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  5. "He is not doing well."

"He is not doing well."

Translation:Li ne fartas bone.

May 29, 2015



I think that's like saying, "He is poorly"


Li ne faras bone .????


Why can't it be "Li ne estas fartas bone"? :/


For the same reason you don't say "he is does well"


Yeah, that's what I put too


Is "Li fartas malbone" acceptable? Can mal- be used to modify adverbs?


Yes, malbone is an adverb meaning "badly"; but I would stick with the direct translation for Duo purposes (think of the sentence: He's not doing well; he's doing great!); it's also too much of a hassle to check for every implied meaning of every sentence.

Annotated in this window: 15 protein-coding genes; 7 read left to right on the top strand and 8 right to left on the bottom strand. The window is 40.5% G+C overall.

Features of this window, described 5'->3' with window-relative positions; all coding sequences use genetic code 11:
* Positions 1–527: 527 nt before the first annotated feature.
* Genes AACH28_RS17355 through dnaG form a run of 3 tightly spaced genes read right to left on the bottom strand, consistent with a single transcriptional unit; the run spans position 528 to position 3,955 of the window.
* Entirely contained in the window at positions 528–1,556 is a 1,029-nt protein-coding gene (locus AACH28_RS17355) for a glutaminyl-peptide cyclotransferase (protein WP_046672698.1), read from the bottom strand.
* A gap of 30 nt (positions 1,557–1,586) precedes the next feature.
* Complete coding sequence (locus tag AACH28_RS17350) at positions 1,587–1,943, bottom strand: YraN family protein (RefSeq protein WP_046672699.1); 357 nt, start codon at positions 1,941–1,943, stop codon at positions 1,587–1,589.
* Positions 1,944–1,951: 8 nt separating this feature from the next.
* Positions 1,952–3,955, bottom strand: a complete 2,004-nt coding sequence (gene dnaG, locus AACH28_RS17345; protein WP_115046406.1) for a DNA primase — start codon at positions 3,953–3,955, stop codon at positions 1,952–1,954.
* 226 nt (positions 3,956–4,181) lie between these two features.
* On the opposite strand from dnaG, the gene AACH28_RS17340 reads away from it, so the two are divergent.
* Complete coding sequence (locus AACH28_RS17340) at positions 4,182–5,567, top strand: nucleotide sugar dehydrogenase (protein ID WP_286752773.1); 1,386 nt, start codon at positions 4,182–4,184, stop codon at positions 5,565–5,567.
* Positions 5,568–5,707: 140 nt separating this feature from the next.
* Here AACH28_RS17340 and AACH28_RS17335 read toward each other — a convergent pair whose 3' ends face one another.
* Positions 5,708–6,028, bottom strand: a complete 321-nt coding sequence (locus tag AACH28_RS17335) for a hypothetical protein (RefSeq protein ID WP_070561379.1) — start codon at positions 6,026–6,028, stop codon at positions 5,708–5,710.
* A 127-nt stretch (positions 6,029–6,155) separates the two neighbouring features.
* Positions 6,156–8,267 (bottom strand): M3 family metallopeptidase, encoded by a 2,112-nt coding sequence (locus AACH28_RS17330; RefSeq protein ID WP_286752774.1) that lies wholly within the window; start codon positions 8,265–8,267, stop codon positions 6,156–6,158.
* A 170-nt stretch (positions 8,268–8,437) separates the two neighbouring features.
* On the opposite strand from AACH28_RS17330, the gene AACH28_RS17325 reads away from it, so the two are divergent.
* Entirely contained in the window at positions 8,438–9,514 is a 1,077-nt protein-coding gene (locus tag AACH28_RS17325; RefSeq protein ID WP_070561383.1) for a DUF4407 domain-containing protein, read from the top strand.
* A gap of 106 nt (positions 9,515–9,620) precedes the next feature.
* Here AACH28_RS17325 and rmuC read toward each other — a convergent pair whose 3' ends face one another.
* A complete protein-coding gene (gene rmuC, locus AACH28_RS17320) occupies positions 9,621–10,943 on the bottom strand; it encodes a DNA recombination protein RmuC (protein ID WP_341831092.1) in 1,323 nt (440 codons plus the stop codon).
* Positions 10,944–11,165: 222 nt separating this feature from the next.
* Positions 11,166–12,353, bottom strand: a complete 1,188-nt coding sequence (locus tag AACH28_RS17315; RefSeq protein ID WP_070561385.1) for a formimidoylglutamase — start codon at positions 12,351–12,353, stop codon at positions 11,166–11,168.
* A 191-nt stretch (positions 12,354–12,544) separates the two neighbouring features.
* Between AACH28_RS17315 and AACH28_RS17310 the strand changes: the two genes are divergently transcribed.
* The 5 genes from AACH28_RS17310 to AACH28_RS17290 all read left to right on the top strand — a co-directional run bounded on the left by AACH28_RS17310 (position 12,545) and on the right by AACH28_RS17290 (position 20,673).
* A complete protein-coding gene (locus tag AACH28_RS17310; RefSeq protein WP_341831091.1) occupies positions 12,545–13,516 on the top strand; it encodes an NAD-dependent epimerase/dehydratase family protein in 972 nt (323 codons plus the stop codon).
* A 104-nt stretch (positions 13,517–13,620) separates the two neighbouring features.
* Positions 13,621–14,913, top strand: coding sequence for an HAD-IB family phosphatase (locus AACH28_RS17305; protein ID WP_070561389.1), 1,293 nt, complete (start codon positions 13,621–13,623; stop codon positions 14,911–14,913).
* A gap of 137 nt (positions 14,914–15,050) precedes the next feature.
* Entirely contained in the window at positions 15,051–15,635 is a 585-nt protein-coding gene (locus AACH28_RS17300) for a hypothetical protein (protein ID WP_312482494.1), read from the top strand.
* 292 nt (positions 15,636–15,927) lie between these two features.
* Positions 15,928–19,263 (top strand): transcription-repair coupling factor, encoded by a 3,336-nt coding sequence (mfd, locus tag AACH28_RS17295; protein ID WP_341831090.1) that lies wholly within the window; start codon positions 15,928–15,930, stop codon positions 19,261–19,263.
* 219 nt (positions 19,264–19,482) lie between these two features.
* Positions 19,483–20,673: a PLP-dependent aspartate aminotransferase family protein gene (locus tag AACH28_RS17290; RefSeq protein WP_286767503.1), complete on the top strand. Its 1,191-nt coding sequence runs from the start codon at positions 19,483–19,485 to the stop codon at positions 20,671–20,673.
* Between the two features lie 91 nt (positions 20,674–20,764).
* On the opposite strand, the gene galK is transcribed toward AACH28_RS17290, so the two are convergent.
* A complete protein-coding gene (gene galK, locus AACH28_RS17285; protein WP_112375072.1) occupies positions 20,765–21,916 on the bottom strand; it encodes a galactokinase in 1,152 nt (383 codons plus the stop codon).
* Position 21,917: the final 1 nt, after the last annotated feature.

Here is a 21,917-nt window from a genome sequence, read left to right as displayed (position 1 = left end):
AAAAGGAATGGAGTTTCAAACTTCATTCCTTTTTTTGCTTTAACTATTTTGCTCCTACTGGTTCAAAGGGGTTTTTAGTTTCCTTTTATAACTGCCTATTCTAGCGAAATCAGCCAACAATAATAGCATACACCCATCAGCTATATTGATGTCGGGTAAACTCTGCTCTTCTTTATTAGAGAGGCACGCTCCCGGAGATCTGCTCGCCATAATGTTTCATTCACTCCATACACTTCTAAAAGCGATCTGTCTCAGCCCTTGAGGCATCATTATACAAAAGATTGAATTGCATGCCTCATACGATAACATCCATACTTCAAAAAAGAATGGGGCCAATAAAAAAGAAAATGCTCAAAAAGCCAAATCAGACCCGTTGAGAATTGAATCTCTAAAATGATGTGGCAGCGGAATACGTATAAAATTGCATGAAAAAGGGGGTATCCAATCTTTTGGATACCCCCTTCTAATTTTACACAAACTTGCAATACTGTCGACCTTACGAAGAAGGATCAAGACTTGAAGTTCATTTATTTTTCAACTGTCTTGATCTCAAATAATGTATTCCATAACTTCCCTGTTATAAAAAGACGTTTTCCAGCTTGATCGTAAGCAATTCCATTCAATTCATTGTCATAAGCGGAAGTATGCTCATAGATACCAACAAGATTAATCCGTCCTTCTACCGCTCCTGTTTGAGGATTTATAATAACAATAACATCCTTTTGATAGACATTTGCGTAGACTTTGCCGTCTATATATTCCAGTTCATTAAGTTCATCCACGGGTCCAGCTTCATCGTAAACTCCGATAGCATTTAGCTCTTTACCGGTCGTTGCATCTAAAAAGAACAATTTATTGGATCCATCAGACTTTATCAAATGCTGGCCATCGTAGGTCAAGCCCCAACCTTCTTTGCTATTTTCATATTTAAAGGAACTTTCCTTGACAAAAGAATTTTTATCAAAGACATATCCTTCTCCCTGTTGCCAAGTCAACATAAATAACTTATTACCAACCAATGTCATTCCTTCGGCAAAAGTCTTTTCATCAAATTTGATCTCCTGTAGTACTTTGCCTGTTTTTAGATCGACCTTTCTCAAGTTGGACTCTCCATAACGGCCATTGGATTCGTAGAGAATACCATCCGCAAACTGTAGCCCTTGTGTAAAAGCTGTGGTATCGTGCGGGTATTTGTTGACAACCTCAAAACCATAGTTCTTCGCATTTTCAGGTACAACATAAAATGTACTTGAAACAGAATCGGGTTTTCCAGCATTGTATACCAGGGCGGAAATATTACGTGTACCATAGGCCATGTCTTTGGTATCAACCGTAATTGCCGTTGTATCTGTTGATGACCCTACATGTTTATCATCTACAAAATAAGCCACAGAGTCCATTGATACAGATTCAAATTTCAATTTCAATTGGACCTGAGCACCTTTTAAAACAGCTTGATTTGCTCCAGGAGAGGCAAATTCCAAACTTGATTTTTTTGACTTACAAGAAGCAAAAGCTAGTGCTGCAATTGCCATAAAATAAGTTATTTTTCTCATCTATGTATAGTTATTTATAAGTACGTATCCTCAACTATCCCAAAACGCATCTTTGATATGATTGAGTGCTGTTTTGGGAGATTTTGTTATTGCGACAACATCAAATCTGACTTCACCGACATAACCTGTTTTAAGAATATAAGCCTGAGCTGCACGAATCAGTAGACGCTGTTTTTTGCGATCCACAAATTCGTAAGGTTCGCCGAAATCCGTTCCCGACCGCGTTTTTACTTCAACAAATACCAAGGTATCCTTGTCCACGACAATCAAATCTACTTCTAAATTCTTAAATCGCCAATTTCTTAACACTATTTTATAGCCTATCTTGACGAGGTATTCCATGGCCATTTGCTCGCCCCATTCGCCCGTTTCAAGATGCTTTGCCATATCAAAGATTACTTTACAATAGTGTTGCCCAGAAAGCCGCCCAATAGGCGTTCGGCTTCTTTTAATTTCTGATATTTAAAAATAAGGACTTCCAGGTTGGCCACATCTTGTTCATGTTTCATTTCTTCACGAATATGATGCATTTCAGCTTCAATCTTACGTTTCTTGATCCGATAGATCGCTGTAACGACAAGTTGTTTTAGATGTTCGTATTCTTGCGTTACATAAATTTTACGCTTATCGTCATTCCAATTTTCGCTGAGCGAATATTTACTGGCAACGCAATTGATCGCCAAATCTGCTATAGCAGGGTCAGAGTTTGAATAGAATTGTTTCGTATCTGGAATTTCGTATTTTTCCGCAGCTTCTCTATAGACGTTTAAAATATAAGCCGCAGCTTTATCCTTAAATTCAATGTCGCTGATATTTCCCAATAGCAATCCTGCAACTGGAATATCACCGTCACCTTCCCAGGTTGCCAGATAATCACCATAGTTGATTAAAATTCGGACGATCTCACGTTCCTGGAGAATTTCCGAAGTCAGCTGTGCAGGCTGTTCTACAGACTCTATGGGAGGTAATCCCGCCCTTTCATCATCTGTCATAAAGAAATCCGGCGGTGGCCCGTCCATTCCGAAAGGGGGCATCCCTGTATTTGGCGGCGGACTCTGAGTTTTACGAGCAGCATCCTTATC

I wouldn't say so. Not doing well isn't the same as doing bad. It implies it, but to a lesser extent just doing outright bad. Also, taken literally, not doing well could simply mean you're doing okay or are content, rather than necessarily negative. However, in English, it generally implies that you aren't content - still, to a lesser extend than bad.

Those are mostly connotations though, I'm not sure how well those translate to Esperanto.


Is "Li fartas ne bone" wrong? (If so, where in a sentence can the "ne" go?)


"Li estas ne faras bona."

Why doesn't the above work? Additiinally, I didn't know what "doing" was so I had to tap it for a translation and faras was listed, but when the correct answer came up, it used "fartas".

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